Comments: Week of August 28, 2023


“From Ecuador to the 7 Train,” August 14–27

For New York’s latest cover story, Jordan Salama documented the lives of migrant children selling candy underground. ProPublica’s Pamela Colloff wrote, “I miss newsstands, and magazines, and magazine covers. I especially miss the magazine covers that stop you in your tracks, like this one.” Khalid El Khatib tweeted, “When you live in New York long enough, you start to only … notice changes to the city when someone points them out. This … does so heartbreakingly.” The Atlantic’s Caitlin Dickerson called the story “a must read for New Yorkers (and anyone concerned about the U.S. border) … This story had a narrow focus, which I think is very valuable for those who view border crossers as an indistinguishable, threatening mass.” She added that it left her “craving more context on homelessness and poverty in NYC, especially among kids.” The complicated nature of the migrants’ work troubled some readers. Candice Marie Martinez wrote, “This is disturbing. These kids are being brought here to be abused by their own families.” @TheBronxPulse added, “What are the odds they were better off in their origin country before coming here thinking life would be easier? Selling candy in the subways with children on their backs is not the American dream they imagined.” @ZiaJD commended Salama for “amplifying the voices of the women and children trying to survive.” And Kelli María Korducki said, “I’d been wondering about the candy sellers. I will be thinking about this thorough, compassionate feature … for a long time.”


“Is David Solomon Too Big a Jerk to Run Goldman Sachs?,” August 14–27

In “Is David Solomon Too Big a Jerk to Run Goldman Sachs?,” Jen Wieczner investigated whether the CEO can hang on. Dow Jones’s Justin Cash wrote, “Often, when I read a headline like this, the piece disappoints. This does not disappoint.” “This is a dagger of an article,” tweeted Marc A. Ross, and Ben Brooks said, “I couldn’t imagine anything more devastating to a CEO’s ego than a profile like this.” “A detailed example of anti-leadership and how not to run an organization,” tweeted @GrumpyBunnyCap. “Particularly one full of coin-operated, sharp-elbowed people.” Ashley Bez joked, “Is Satan too evil to run hell.” Commenter gothtopus added, “It’s so telling about the banking world that having a glaring lack of relational competence is not a barrier to success — maybe it’s even an asset where he is. It’s a problem then that our society values and rewards his abilities so highly … while underpaying our relational workforce — like childcare workers and teachers — to the point where they can barely make ends meet. Depressing.” The article was widely read across Wall Street and led to a round of follow-up coverage. In an article for the Financial Times, “In Defence of David Solomon,” Rupak Ghose responded, “Goldman’s board will have to make a call about whether this is too much bad karma and whether there is a better captain for this team. But there isn’t an obvious successor, which complicates any attempted coup.” Referencing an anecdote in the article, @MeurerD wrote, “Getting called paunchy by a journalist and then seeing her IRL and grabbing your stomach and asking if ‘it looks like paunch’ is iconic.” Lauren Tara LaCapra, the journalist who wrote the “paunchy” comment, tweeted, “I somehow made a cameo in this article about what a jerk David Solomon is and I find it pretty hilarious. I don’t know the author or how she found out about that incident, but it is accurate lol.”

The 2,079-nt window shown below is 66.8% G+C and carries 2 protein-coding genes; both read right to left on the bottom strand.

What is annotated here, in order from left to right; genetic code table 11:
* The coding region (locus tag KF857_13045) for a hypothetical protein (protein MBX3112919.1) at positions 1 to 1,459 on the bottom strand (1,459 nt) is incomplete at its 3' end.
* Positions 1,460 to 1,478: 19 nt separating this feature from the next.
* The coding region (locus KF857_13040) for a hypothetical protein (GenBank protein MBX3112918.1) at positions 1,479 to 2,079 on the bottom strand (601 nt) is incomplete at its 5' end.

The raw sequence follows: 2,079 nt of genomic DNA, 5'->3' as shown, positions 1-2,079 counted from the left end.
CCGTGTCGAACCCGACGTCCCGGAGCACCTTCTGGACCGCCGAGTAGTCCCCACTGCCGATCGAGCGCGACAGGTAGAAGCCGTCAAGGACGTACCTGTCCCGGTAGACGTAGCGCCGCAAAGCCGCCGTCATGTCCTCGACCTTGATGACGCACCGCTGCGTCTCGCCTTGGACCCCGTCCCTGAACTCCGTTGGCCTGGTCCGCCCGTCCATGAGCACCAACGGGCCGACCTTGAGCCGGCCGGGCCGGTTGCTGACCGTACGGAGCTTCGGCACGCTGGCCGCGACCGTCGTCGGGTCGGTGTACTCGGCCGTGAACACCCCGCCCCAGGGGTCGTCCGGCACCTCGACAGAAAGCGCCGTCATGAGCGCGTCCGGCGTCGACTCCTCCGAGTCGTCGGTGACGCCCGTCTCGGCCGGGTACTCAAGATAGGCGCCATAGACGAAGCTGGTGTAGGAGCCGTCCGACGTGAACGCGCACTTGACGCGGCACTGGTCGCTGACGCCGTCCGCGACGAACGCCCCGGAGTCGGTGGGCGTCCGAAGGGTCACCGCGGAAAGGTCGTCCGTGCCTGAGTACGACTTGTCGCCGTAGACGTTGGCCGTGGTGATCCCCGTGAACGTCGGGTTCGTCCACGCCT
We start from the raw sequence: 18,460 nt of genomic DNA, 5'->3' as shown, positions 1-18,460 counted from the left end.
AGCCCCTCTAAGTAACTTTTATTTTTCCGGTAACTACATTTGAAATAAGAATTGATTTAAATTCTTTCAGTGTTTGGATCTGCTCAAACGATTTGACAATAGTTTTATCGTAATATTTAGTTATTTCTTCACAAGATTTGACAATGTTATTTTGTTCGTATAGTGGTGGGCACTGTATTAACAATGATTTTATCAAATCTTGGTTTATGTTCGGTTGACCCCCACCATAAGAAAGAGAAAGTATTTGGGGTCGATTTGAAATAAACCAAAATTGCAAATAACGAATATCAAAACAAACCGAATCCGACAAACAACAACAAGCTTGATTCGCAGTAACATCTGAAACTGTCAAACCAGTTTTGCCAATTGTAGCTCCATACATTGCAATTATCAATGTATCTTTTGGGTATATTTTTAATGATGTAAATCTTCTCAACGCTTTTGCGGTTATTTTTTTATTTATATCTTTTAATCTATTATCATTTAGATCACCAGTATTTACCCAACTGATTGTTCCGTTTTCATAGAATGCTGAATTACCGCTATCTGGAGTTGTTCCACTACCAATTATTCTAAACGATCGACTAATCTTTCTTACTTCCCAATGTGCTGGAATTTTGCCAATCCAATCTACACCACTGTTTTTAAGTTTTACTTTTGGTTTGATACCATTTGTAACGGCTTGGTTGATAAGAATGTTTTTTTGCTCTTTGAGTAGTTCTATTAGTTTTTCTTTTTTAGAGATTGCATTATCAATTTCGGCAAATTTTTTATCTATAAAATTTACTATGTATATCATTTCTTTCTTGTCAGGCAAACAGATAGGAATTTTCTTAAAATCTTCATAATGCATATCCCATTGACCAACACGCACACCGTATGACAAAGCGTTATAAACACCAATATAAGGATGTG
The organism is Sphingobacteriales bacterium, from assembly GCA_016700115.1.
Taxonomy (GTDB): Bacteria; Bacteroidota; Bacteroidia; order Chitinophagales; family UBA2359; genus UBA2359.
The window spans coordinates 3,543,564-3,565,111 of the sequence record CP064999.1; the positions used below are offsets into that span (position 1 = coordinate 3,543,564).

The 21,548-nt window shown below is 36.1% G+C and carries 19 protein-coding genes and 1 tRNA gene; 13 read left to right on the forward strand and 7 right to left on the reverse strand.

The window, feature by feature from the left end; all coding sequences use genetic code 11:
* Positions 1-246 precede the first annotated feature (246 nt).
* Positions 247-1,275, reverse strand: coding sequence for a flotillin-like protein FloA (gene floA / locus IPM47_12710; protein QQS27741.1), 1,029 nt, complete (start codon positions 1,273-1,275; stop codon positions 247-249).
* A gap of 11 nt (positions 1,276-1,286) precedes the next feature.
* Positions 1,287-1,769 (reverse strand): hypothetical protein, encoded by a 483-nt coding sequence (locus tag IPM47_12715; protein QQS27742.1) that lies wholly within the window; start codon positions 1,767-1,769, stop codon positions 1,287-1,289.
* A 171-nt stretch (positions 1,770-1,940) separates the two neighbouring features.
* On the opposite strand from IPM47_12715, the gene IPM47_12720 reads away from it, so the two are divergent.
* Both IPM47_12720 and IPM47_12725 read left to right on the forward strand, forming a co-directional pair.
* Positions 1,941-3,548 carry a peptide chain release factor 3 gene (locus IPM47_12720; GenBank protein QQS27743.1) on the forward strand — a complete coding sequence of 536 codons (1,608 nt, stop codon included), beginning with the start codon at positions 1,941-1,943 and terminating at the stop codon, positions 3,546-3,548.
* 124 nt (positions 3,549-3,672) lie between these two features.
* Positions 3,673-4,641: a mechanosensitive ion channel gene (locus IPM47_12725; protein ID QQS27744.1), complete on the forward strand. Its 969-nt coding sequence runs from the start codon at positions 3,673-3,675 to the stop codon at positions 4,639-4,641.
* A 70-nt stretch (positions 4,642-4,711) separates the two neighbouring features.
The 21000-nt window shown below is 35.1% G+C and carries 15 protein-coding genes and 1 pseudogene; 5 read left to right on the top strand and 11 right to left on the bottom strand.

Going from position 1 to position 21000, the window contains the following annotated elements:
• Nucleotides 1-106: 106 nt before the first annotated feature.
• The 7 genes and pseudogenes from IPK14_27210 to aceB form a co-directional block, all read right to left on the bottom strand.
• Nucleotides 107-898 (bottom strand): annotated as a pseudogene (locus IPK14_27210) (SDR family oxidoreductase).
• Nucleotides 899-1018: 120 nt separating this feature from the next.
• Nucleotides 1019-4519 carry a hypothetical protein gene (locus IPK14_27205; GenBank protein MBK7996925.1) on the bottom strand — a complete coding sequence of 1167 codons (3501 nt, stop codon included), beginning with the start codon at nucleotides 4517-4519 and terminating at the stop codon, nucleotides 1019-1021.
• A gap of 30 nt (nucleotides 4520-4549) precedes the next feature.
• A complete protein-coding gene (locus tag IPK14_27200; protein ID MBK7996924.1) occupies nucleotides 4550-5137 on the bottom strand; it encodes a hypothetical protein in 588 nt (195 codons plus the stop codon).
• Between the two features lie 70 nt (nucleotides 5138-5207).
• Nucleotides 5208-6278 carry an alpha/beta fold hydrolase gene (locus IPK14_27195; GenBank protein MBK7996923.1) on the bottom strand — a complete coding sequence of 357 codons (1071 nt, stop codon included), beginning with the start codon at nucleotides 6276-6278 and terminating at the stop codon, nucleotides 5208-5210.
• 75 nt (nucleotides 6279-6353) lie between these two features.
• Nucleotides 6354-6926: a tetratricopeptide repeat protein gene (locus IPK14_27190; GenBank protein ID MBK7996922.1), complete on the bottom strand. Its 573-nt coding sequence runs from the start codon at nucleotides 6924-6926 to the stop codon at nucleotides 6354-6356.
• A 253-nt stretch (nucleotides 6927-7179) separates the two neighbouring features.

“Whoever Starves Least, Wins,” August 14–27

Nicholas Quah wrote about the making of the reality-TV survival competition Alone. The New Yorker’s Kyle Chayka tweeted that the article was the one “that everyone wanted, full of great details.” In a letter to New York, Sallie Tisdale, author of The Lie About the Truck: Survivor, Reality TV, and the Endless Gaze, wrote, “Alone became my antidote for too much Survivor. This is a serious show about a lot more than bushcraft. The solitude can be the most difficult part for contestants — people who are surviving just fine quit out of loneliness. And the most conventionally masculine contestants do not often win. They tend to be rigid, and fear failure. The show challenges people to keep going after failure and mistakes. The softer, more flexible players go furthest: the ones who laugh and make spoons and enjoy the sunrise. The hugely challenging Frozen season was won by a 46-year-old woman. That’s my kind of survival show.” And @missalexander tweeted, “After Housewives, Alone is my favorite reality show ever. I actually think Alone transcends genre and is maybe the most faithful documentation we have of what it means to be human. It’s what I would show the aliens.”

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Comments: Week of August 28, 2023